The Age Fix by Anthony Youn

I have read many books on this subject and finally found one that actually gives the entire picture in detail – a one-stop resource that is easy to read, use, and follow. Author Young breaks down each aging issue (from crow’s feet to frown lines) and then gives all the options available to address them: from homeopathy, cosmetics, inexpensive drug store products, high end beauty products, laser treatments, to plastic surgery. And yes, the author is a plastic surgeon but that is actually not the emphasis here nor is it even encouraged. Rather, these are fixes to prevent people from going under the knife when there are so many other options available.

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The book breaks down as follows: Youth and beauty; Myths about beauty; Skin care; and plastic surgery; Your skin, your age, your beauty; The age-fix routine; The age fix diet; Improving your portrait; Eye repair; Reshaping your curves; Other youth and beauty issues; Aging gracefully, Appendix 1 Product sources; Appendix 2 if you need a plastic surgeon; references, index.

The introduction briefly goes over skin and how it ages. This is important to understand in relation to how the products or services work on the skin that are suggested later. Included is a very informative Q&A of the most common questions asked (e.g., “Can I change the size of my pores? If collagen is the problem, should I try collagen cream?”).

The next section addresses age issues that people wish to fix. Each type of issue has a full range of suggestions – from natural (fruit peels, etc.), specific drug store brands (e.g., Nivea cleanser), choices among the higher end department store brands (e.g., Clinique foaming wash), to prescription treatments from your doctor (e.g., Obagi Nu-Derm). Treatments such as Intense Pulsed Light Therapy (IPL) are also discussed along with surgery. It’s a full package of solutions, with the recommendations clearly marked with an “Age Fix Favorite” icon for each section. The suggestions cover a full range of options – so income is definitely not an issue here.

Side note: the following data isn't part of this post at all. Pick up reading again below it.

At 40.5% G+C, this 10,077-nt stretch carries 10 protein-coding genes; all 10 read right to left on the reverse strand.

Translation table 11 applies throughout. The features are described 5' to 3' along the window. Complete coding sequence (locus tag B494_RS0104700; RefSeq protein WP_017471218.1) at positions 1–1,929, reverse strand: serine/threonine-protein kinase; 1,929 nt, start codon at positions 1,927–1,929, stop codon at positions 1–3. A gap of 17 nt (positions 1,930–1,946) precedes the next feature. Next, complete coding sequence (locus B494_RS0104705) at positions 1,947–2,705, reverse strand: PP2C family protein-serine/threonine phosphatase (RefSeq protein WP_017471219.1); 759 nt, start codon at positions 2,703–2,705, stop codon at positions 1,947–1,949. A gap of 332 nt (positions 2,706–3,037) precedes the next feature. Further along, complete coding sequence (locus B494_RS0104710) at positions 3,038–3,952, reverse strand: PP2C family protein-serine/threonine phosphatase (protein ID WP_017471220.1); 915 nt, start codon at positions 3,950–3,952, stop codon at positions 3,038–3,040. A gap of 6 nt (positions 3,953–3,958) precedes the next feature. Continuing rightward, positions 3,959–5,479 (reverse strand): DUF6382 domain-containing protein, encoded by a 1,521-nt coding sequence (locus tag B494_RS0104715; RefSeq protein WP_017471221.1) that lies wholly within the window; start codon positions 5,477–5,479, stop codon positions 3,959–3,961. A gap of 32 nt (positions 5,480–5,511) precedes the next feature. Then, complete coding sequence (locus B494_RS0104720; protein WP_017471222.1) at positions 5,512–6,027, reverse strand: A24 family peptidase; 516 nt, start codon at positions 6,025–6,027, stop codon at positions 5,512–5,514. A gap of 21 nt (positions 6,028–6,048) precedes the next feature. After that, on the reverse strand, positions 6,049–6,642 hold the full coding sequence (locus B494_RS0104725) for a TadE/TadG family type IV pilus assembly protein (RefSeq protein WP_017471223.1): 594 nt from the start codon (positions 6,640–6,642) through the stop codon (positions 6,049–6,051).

After the age issues, the book provides a simple routine to keep skin supple – dealing with everything from harsh Winter dry air to UV light. Sleep, water, SPF sunscreens, pillows – all discussed and demystified. Following the routine is diet – with specific food to help with different issues. It’s thorough but never drones endlessly; the book is brief and precise.

A large section is devoted to makeup and cosmetics as well as natural scrubs and creams. Often, these are even better than surgery at mitigating trouble areas. Solutions for avoiding botox needles, helping wrinkled decolletage, to fixing stretched earlobes are covered. Note that the book isn’t just about the face – cleavage, stomach, breasts, droopy rear end – it’s all here. Interspersed throughout are cautions to ensure that readers in their enthusiasm don’t do more harm than good.

I’ve waited a long time for a book with actual answers that included product names which we can go out and buy immediately – with a nice list of reasons where one would be better than the other (or one is a complete waste of money). What we have here are options – all of which can be acted upon with knowledge and alacrity immediately upon reading. This is a great resource – one I highly recommend for finally telling it like it is and without meandering or generalizations. Reviewed from an advance reader copy provided by the publisher.

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This entry was posted in ARC, Book Reviews, health, non fiction, nonfiction. Bookmark the permalink.

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